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The move of opening up to trade is a liberal move. Modi is a pretty overwhelmingly illiberal character. And India was already getting wealthier before he came along, so I'm not sure why we're laying great gains against poverty in India at his feet specifically.

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Yes, trade is a liberal move. Are you saying Modi won't pursue it because he's illiberal? Modi has been PM for 10 years now. Making the claim that India 'was already getting richer' seems a bit wispy.

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No I'm saying illiberal figures can make specifically liberal moves. And India has been getting richer, as a long term trend, sorry if that is a "wispy" observation. You'll also forgive me if I'm not one of those people who thinks that the ends justifies the means, e.g., more economic development makes it OK to engage in ramping up the temperature of ethnic conflicts

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It is wispy if you choose to give Modi no credit for it. It seems to me that economies and democracies are inclined toward utilitarian methods. I was under the impression that Modi had gone some distance toward ameliorating the curse of the caste system, which may not be an ethnic conflict by your standards but fits the outlines of one.

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reducing caste tension by killing Muslims is a time honored tradition in India and one I will not give anyone "credit" for.

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I know this is not the area of focus for Noah’s writing - but man, what a deeply unsatisfying and stomach turning hand-waving towards Modi’s unsavory Hindu nationalist politics. Plenty of words devoted to his economic policies, but then just a vague phrase about the “bad stuff”. At least some mention of the undermining of the secular state and violence towards Muslims would have gone a long way.

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A side point but I think kind of important; in his section on the asylum executive order Noah slips into an all too common linguistic trope of too many news organizations. Namely, he speculates as the reasons why GOP would scupper a reform to US asylum law.

This is an especially weird thing to do since earlier in the same section Noah notes that GOP blocked a previous Biden led effort to reform the asylum process at the behest of Trump who very explicitly wanted this an active issue for the campaign. Like there is a very clear answer as to why GOP is not actively trying to solve an issue right now they supposedly care so much about. This would be the equivalent of a sports writer asking “why are the Dallas Mavericks and Boston Celtics practicing so much right now? Is it because game 1 is on Thursday or is it something else?” Like no, that would be an absurd way to frame a story. So why is Noah spinning this hypothetical when there is an actual definitive answer?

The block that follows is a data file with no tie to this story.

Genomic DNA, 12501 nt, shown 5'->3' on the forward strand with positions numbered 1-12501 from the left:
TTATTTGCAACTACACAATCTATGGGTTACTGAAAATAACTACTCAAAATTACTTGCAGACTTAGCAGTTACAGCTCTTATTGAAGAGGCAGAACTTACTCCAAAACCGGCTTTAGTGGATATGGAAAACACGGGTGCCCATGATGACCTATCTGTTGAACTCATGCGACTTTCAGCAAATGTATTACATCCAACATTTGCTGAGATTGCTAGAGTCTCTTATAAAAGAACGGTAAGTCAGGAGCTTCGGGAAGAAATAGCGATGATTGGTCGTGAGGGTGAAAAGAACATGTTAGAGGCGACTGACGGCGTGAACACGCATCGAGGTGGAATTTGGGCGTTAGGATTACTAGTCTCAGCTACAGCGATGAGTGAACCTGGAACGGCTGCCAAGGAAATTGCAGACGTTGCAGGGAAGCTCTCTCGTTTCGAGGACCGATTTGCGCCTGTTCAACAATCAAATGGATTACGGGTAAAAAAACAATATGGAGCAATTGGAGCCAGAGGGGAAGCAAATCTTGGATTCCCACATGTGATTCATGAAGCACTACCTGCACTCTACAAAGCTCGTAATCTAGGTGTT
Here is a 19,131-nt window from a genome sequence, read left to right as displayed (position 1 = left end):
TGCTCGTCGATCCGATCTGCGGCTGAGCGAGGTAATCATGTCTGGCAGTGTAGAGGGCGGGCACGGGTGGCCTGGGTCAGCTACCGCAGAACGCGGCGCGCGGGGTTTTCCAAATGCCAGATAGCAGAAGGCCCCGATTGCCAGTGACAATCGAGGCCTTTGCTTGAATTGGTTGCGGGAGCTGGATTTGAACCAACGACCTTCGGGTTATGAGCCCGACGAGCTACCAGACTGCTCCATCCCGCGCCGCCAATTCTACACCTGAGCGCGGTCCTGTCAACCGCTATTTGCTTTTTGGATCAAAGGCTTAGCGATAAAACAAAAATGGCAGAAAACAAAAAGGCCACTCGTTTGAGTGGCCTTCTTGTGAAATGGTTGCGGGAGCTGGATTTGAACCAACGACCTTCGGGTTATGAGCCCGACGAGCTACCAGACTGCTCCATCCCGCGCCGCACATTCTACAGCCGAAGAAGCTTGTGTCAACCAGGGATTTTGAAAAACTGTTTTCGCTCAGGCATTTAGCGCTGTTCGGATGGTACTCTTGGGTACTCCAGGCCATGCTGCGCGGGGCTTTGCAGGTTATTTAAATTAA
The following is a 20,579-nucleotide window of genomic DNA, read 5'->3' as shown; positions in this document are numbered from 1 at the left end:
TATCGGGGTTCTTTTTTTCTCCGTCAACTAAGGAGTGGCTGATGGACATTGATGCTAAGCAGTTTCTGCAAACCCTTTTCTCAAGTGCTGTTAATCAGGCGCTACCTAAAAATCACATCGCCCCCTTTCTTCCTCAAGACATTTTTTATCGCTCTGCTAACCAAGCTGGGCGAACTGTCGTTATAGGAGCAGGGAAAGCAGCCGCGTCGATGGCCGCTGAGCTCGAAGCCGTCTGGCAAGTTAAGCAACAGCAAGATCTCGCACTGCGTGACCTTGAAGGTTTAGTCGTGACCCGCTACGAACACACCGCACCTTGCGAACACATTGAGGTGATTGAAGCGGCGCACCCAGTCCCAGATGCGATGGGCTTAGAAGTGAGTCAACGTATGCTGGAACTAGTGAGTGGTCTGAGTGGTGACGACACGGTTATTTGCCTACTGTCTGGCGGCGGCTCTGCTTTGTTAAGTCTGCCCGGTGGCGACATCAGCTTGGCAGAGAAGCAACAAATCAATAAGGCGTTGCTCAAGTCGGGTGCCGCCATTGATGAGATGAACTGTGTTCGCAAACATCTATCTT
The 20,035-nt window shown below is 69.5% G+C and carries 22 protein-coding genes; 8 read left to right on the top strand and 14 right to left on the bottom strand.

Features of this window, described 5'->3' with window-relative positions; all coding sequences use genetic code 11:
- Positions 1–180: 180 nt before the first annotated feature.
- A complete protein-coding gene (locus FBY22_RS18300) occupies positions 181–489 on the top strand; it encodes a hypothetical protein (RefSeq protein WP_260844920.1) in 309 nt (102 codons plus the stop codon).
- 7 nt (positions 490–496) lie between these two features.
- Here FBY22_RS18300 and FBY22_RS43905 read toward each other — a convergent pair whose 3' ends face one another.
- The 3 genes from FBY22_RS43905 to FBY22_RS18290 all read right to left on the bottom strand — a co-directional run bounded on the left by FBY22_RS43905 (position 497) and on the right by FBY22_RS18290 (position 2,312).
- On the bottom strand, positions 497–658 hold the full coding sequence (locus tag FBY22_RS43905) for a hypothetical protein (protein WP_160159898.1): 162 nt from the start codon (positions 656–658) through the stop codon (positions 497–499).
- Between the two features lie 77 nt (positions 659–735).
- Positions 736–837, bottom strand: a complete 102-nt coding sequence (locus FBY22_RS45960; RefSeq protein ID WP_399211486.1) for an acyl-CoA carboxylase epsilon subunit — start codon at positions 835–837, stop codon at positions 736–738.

Again, seems like a small thing but I think these journalist short cuts are important to point out because I think it’s more important that we realize in shaping news coverage. It’s especially irksome when it’s Trump because he’s famous for saying that quiet part out loud. But it’s hardly just him and it’s hardly just people on the right that journalists do this sort of thing with.

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author

Look, I don't know why the GOP isn't trying to reform asylum law. I can only speculate.

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The way around the border dilemma (I hope Biden succeeds even though it NOT the best way) is to have sent lots of asylum claims hearing officer to the border as part of ARA to dispatch the clams expeditiously and deport those w/o a valid claim

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author

That is logistically impossible.

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I just want to point out that "violence interrupters who are convicted felons" in many cases are reformed criminals who have credibility with the young men they're trying to prevent from becoming career criminals.

https://www.pbs.org/wgbh/frontline/documentary/interrupters/

Maybe there should be clearer lines of accountability and control for folks like this, to elected officials who are charged with reducing crime / maintaining public order, but this is a strategy that has shown some promising results, and part of making it work _is_ keeping the interrupters at a bit of arm's length from the police, who are _not_ trusted by the people the interrupters can reach.